The Council of Ministers headed by al-Sudani holds its first session on October 28, 2022 (source: Wikimedia Commons)
After more than a year of political deadlock, Iraq finally has a new government. The election of Kurdish politician Abdul Latif Rashid as Iraq’s new president and Shia politician Mohammed Shia al-Sudani as the country’s prime minister paved the way for the formation of the government. On October 27, Iraqi lawmakers approved the new cabinet, that will be headed by al-Sudani. The appointment of the cabinet follows a year of political unrest. Although the new cabinet is a significant breakthrough, expectations for real reforms are low.
Same figures and factions
According to critics, the new government perpetuates a political system in place since the US invasion, that has been associated with corruption and dysfunction. The political system is still dominated by the same figures and factions that appear to be mainly focused on preserving their position of power, rather than actual governance.
In Iraq’s political system of power-sharing, the presidency is reserved for a Kurdish candidate, the premiership is designated for Shia factions, and the speaker of parliament is traditionally Sunni. In this practice of ‘consensus governments’, that has dominated Iraqi politics since 2005, all political blocs are included in administration. The lengthy bargaining process and backroom politics that result from this practice are widely considered to be fostering political malfunctioning and clientelism. According to several watchdogs, Iraq has become one of the most corrupt and least transparent countries in the world. In a recent corruption scandal, 2.5 billion dollars disappeared from government funds.
Continuation corrupt system
The new government is certainly not a break with this practice of ‘consensus governments’. Rather, it perpetuates Iraq’s corrupt political system. Both Rashid and al-Sudani have been involved in Iraqi politics for a long time. Rashid served as minister of water resources and has been a presidential adviser since 2010. Al-Sudani rose to prominence under prime minister Nuri al-Maliki, while he was serving as minister of social affairs, human rights, and industry.
The Iraqi political system appears surprisingly resilient to outside challenges. It managed to close its ranks in the face of the large-scale protests of 2019. These protests were sparked by Iraq’s endemic corruption, high unemployment rates, and lack of basic public services.
The parties negotiated the division of key posts in the new government among themselves. Al-Sudani’s new cabinet was approved in a private session. Former prime minister Nuri al-Maliki – again – played a decisive role. Al-Maliki, who is supported by the Iran-backed Shia Coordination Framework, nominated al-Sudani for the position of prime minister.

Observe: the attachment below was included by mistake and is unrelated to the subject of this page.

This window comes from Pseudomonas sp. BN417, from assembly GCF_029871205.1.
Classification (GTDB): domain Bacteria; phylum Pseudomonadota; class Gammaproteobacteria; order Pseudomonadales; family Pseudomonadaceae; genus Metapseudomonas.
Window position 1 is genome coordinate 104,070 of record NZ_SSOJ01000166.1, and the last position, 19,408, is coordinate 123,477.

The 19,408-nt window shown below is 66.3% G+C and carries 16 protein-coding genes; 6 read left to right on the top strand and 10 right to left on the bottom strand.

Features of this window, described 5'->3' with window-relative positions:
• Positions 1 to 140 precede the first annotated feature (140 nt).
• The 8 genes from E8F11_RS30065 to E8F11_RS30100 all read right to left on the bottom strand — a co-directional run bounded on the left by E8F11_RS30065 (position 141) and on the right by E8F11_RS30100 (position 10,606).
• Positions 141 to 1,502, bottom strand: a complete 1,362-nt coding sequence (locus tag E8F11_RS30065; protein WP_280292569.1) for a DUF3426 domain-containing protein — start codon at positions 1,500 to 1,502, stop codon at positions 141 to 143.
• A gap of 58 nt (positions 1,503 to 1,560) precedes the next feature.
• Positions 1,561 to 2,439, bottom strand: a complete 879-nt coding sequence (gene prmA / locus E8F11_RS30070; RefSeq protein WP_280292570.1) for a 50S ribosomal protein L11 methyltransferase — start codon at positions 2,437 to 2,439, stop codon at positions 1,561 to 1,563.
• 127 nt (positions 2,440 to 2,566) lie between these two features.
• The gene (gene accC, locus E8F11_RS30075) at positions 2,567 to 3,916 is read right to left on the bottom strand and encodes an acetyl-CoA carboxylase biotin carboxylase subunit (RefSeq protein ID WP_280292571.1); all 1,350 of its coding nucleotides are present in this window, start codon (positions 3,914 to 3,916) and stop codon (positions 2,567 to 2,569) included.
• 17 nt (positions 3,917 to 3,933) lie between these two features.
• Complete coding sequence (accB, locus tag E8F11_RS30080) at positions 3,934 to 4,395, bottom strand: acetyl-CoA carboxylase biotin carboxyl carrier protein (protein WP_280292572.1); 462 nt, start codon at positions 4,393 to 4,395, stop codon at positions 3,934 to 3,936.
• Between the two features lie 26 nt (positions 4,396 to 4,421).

The Coordination Framework has clashed with rival Shia faction of political leader Muqtada al-Sadr, the winner of the national elections in October 2021. Al-Sadr attempted to form a majority coalition ever since, but failed to do so, due to disagreements with the Coordination Framework. The political leader aimed to form a government with the Sunni Taqadoom party and the Kurdish KDP, which would side-line the powerful Coordination Framework. The disagreement between the two rivalling Shia blocs paralyzed Iraqi politics since October 2021 and erupted in violent clashes this summer.
In addition to the political instability of the past year, Iraq is confronted with several other crises. The country is plagued by high youth unemployment rates, power shortages, widespread distrust towards the political elites, a weak economy and crumbling public services. One third of the Iraqi population is currently living in poverty. Moreover, the political paralysis of the past year has incapacitated parliament’s ability to meet the Iraqi people’s needs, blocking important bills from passing. It is debatable whether the new government will prove to be a way out of the ongoing political stalemate, as it perpetuates a system associated with corruption and clientelism. Also, it may lead to further clashes between al-Sadr and rival Shia militias. The political future of Iraq remains highly unpredictable.
Sources: The Century Foundation, Al Jazeera, The New York Times, United States Institute of Peace
Photo: Wikimedia Commons